Reread: Murder Over Easy

Title: Murder Over Easy, Trailer Park #2

Author: Jimmie Ruth Evans

I don’t know if you ever reread books, but I am happy to revisit one I enjoyed before. And when I saw this one at the library, I decided to pick it up for a second helping.

Wanda Sue is a hardworking single mom, trying to make ends meet. She works two jobs, one at the local diner and one overnight stocking shelves at the discount store. On her way home early one morning, she gets a call from her boss at the diner that he’s been arrested for the murder of another waitress. Wanda Sue believes her boss is innocent, so she starts out to find the real killer.

So what was it about this book that make me pick it up again? Well, it wasn’t the genre. I got a little bit into the book and then remembered that I don’t really like cozy mysteries. They rely so much on quirky characters and coincidence that the “mystery” is virtually nonexistent. I generally spot the victim and the murderer before anyone is dead, and that drives me nuts. No, it was the character.

Most fiction is written about the middle class. People who live in moderately nice houses, have a couple of cars, a couple of kids in school, and a decent job. Books about single people generally don’t mention roommates and their apartments are nice. Then there are plenty of book about the rich, too. But books about the working poor are not so common. The ones you do find focus on drugs or violence or despair, not on how many of the working poor are functioning just fine, thank you. Sure, money is really tight, but that’s just the way it is and there’s no point in worrying about it. Meanwhile, it’s time to get to work, and if that means working two jobs, then it does, and that’s that.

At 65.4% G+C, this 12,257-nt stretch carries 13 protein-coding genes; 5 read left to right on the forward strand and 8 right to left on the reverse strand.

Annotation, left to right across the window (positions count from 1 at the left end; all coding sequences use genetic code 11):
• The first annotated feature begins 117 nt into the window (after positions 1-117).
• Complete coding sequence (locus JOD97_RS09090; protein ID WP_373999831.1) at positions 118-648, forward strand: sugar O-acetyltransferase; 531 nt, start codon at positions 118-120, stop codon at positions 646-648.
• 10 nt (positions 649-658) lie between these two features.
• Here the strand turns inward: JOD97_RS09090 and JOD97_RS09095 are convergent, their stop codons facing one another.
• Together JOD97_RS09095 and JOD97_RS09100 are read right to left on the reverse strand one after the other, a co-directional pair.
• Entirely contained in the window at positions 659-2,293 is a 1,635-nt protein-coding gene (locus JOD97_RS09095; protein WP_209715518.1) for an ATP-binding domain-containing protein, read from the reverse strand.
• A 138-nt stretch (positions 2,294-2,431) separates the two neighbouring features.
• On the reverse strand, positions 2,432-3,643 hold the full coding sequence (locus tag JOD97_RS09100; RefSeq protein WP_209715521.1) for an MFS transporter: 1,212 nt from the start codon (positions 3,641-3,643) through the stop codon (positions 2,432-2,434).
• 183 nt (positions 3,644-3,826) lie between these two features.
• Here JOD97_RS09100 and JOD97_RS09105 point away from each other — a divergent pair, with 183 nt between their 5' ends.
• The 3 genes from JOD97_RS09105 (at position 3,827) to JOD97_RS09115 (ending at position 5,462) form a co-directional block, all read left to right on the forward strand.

My family has fluctuated between lower middle income and upper middle income, but some of my best friends were a distinct income bracket below mine. I was in their homes often enough to know that they are not well represented in what’s being published today. Their lives are different from those with more money, but they aren’t as bleak as you might imagine. I loved this series because you see that. Wanda Sue doesn’t complain. Sure, she’s tired, but she’s happy to have her jobs, she loves her kids, and she helps her friends when she can. I would recommend this series just because of her, but start with the first book, Flamingo Fatale.

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